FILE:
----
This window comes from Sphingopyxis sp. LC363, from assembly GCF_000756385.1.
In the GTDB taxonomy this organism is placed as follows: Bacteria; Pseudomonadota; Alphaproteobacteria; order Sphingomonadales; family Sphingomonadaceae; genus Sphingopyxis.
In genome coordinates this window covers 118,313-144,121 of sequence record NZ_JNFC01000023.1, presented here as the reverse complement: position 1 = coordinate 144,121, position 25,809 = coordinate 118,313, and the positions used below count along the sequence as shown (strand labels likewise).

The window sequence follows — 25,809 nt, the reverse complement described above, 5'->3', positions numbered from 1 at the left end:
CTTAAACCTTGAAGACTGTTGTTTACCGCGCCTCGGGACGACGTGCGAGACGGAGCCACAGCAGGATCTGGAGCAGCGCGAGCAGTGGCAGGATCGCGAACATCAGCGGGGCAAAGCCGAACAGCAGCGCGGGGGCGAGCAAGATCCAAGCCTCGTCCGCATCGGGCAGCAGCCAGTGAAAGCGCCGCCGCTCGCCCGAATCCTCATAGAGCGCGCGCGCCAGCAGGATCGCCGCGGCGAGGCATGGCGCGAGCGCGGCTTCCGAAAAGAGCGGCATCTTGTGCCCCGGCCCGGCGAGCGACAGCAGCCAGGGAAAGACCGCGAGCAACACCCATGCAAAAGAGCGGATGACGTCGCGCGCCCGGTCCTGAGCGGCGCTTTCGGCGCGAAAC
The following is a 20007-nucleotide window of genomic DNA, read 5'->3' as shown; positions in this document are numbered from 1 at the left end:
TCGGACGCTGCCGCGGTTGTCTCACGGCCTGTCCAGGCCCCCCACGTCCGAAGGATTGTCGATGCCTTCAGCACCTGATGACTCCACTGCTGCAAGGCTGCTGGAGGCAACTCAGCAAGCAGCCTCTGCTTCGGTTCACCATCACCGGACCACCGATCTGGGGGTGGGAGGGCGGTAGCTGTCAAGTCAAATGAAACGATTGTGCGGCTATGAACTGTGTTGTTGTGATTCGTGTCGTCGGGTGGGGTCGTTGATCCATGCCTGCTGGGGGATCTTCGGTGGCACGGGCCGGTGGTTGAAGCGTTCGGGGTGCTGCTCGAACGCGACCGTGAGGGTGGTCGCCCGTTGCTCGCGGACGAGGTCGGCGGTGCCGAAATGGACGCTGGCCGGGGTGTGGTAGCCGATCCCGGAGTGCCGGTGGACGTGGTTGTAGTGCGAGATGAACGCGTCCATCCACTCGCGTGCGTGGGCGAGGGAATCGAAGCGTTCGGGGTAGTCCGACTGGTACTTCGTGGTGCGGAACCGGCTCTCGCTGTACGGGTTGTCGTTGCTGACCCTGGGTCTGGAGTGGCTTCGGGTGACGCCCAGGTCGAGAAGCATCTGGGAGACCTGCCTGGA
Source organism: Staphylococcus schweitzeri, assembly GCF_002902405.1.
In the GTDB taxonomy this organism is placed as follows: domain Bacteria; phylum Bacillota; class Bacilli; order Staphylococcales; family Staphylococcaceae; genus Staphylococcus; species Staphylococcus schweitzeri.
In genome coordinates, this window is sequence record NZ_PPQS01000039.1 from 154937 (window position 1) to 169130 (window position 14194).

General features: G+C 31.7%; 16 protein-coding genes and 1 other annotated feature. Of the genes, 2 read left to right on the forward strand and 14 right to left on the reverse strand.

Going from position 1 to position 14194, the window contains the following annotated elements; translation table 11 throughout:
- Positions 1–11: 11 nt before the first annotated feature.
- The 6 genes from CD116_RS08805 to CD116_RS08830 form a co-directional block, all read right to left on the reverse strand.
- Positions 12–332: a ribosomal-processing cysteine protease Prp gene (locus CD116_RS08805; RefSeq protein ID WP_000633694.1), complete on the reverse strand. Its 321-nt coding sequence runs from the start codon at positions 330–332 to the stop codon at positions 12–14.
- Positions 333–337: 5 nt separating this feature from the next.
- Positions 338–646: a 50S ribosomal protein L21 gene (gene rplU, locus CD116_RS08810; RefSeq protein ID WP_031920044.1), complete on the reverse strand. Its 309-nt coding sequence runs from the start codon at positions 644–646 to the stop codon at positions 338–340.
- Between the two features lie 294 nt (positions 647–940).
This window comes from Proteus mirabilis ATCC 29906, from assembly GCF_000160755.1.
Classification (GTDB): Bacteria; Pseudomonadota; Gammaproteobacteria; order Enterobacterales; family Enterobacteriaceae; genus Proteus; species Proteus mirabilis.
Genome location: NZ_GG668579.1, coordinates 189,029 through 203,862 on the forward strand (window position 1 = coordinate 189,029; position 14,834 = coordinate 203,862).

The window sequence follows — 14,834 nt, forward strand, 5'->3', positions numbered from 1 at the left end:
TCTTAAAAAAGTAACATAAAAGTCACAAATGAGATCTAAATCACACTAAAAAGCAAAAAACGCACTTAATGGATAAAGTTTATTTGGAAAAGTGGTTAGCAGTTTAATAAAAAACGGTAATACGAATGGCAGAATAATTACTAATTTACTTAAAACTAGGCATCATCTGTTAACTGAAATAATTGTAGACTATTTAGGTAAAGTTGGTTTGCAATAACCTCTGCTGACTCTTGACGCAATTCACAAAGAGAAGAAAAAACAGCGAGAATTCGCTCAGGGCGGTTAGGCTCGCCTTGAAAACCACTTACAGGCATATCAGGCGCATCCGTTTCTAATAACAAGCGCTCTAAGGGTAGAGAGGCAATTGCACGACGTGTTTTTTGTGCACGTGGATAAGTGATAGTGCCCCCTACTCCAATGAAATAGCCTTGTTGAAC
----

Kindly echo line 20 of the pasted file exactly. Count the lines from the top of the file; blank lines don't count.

Classification (GTDB): Bacteria; Pseudomonadota; Gammaproteobacteria; order Enterobacterales; family Enterobacteriaceae; genus Proteus; species Proteus mirabilis.